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A boy and his older brother hatch a plan to return to the moon for the fourth time in their homemade rocket. This time, they're going to build something extra-special.
Using a bunch of "junk" their mom left in a heap by the back door, brothers Fox and Dodge Wilder blast off by night for their fifth trip to the moon. They strap into their old car-seats and put on their protective bike helmets and winter coats. Ready for lift off!
When they land, they set to work on a magnificent fort. It's hard work, and sometimes they face setbacks, but Dodge knows he can always turn to his older brother for inspiration. When they're done, they return to the comfort of home and breakfast
Did the trip really take place, or was it only in the kids' imagination?
A Fort on the Moon will resonate with any child with a passion for fantasy, adventure, and invention, and parents are sure to love the heartwarming bond of two brothers in a world of their own.
About the Author
Maggie Pouncey was born in New York City and grew up there and in Amherst, Massachusetts, and New Haven, Connecticut. She received her B.A. and M.F.A. from Columbia University and has taught writing workshops in many contexts, from poetry workshops for third graders in Long Island, to essay writing for women at a medium security prison through the Bard Prison Initiative. She is the Co-Founder of Stories Bookshop + Storytelling Lab, a children's only bookshop in Brooklyn (now virtual), where she lives with her husband and two sons. Maggie is the author of the novel Perfect Reader.
Larry Day is the award-winning illustrator of fiction and non-fiction picture books. He is the recipient of 3 Gold medals from the Society of Illustrators, and the SCBWI Golden Kite Award for Not Afraid of Dogs. He illustrated My Fourth of July, by Jerry Spinelli.
"Watercolor and gouache pictures by Day (Found) have an immediacy that matches the brothers’ confidence and unalloyed affection. Pouncey, making her picture book debut, contributes an astute, tender portrayal of the siblings’ bond"—Publishers Weekly
"The illustrations’ blend of realism and fantasy may prove irresistible enough to some children that they may even need to be warned against taking the imaginative trip too literally and attempting a launch of their own. Great fun."—Booklist
"Day’s illustrations ('pencil, pen, and ink with watercolor and gouache'), starring a family with subtly varying skin tones, skillfully alternate spot art, panels, single pages, and double-page spreads. An appealingly textured warm blue serves as stand-in for the inky darkness of night and outer space—fitting the narrative’s upbeat spirit." —The Horn Book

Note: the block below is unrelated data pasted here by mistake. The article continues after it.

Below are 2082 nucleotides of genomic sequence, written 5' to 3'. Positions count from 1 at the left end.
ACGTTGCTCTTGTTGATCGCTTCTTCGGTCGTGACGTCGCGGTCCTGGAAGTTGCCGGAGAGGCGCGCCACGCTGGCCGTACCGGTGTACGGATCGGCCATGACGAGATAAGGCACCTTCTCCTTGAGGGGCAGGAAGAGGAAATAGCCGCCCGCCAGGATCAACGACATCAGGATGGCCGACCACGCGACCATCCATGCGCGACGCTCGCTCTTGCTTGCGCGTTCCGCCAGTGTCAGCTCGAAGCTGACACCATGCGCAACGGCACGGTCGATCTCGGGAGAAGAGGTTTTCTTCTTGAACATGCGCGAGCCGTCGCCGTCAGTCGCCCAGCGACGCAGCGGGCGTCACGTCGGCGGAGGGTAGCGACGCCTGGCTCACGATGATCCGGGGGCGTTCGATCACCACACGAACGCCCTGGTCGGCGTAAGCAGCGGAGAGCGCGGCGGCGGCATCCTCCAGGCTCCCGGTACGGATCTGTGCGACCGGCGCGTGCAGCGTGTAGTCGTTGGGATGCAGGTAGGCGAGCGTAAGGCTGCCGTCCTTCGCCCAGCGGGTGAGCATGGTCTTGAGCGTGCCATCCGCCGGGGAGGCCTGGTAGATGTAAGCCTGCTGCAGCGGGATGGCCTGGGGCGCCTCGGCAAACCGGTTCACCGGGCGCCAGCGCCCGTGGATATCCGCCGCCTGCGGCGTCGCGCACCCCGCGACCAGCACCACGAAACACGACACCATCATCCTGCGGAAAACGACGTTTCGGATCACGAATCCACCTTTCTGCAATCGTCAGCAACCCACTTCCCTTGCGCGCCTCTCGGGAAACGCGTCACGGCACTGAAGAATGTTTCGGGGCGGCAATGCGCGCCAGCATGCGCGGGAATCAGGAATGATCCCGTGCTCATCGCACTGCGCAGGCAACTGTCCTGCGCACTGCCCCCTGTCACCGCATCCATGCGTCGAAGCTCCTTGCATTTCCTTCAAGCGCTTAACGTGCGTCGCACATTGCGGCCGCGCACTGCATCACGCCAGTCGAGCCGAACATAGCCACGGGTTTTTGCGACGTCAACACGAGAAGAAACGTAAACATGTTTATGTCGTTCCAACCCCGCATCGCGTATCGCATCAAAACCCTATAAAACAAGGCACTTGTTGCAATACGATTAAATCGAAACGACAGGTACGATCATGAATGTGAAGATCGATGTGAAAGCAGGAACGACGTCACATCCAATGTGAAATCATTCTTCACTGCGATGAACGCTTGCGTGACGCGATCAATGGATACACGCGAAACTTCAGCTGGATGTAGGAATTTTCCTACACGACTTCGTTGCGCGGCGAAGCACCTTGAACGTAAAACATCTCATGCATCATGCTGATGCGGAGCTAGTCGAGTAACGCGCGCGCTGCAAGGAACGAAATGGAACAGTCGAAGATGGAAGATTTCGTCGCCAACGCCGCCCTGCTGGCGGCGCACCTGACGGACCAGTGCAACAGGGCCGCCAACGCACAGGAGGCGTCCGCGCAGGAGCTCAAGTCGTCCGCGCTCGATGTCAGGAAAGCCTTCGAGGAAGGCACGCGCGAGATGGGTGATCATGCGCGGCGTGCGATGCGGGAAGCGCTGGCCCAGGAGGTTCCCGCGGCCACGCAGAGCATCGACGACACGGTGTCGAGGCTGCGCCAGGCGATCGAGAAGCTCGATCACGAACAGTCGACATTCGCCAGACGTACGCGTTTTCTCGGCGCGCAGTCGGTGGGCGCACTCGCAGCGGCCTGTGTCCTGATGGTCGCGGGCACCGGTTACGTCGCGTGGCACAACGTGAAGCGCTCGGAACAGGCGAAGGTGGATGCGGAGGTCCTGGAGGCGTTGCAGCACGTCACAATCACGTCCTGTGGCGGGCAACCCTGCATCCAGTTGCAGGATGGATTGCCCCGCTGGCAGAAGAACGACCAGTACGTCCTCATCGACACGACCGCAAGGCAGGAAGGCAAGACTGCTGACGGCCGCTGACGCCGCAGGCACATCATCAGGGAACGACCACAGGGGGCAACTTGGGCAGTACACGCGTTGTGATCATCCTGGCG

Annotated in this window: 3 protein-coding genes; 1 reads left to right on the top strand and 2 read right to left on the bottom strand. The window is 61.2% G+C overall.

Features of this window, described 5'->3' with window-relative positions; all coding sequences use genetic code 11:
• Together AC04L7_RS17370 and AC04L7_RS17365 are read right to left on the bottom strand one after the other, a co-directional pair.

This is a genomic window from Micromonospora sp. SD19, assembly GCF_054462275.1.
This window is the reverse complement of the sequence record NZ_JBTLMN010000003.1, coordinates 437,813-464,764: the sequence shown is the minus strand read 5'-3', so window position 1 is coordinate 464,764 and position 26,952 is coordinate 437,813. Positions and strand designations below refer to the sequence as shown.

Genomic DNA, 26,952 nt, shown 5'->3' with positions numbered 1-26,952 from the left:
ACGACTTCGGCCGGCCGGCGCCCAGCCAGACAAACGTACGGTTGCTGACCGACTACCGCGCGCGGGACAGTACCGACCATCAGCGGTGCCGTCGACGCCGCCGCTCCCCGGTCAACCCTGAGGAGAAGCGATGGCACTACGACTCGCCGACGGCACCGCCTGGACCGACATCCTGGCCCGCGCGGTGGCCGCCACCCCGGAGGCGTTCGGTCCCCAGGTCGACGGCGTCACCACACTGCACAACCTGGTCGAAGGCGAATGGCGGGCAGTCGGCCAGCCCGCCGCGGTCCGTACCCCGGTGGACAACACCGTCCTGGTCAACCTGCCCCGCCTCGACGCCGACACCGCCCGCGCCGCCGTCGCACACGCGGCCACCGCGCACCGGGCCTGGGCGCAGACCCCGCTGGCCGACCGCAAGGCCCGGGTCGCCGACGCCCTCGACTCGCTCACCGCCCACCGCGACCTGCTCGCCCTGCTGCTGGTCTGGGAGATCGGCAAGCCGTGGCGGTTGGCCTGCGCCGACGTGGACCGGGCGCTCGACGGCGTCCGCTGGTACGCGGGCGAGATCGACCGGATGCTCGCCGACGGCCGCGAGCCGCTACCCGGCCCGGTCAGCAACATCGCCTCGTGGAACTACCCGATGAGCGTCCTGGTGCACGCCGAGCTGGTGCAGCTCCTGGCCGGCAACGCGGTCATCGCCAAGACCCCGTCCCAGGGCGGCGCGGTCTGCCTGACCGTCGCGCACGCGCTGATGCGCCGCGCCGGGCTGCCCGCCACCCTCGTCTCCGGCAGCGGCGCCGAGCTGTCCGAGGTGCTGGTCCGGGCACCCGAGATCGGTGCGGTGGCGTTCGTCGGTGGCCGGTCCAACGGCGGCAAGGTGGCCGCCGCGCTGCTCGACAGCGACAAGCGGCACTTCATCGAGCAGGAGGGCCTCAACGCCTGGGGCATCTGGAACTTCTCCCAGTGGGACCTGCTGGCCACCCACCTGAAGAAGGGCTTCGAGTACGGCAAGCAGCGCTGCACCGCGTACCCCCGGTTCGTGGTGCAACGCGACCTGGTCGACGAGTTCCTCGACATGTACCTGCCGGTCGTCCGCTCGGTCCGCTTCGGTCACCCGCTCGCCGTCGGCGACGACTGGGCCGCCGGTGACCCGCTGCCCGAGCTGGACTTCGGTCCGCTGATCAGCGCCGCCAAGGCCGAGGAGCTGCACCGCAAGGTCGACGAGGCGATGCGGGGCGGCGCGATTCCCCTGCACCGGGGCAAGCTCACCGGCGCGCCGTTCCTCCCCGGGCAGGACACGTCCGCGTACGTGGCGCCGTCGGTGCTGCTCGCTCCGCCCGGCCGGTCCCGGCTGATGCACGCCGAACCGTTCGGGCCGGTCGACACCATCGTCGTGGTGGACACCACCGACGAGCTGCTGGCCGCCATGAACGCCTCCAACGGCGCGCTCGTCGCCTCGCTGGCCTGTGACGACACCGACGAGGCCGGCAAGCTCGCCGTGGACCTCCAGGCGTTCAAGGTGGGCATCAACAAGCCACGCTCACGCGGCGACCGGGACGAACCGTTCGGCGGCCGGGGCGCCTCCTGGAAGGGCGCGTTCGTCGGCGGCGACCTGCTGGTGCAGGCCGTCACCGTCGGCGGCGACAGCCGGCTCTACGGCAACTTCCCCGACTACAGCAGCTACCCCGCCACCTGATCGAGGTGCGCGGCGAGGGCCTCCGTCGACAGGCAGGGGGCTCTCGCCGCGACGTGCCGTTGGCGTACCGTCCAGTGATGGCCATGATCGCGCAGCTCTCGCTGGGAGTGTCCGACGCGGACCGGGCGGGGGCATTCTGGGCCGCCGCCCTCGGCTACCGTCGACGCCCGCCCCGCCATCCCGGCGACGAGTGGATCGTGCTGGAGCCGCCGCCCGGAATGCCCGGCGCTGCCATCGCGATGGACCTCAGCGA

"A Fort on the Moon is filled with authentic—never patronizing—details that capture how children perceive the world. . . . Children will delight at the boys’ lunar antics and may even be touched by the brotherly bonding that occurs when Dodge realizes that, if it weren’t for his brother, he would have given up. A Fort on the Moon marries art and story for a combination that’s truly out of this world."—BookPage
"There’s lots of warm, child-friendly character . . . the luscious watercolors that capture snug domestic scenes, the frantic, tumultuous fort-building sequence, and, most especially, the sweeping double-page spreads of the velvety, star-filled night sky are worth a look." —Kirkus Reviews
"Pouncey pitches this at an audience just beginning to negotiate unreliable narrators and trickster authors, with a narrative that could supply a sophisticated reading that attributes the boys’ activities to imagination or dreams yet requires reconsideration when Mom mentions that the junk stored on the roof has gone missing. Day encourages this head scratching with lively mixed media artwork that revels in the cobbled-together spaceship and fort—wondrously inviting to build and to occupy—immersing viewers in make-believe play as prelude to Pouncey’s reveal that this might all have been the real deal."—Bulletin of the Center for Children's Books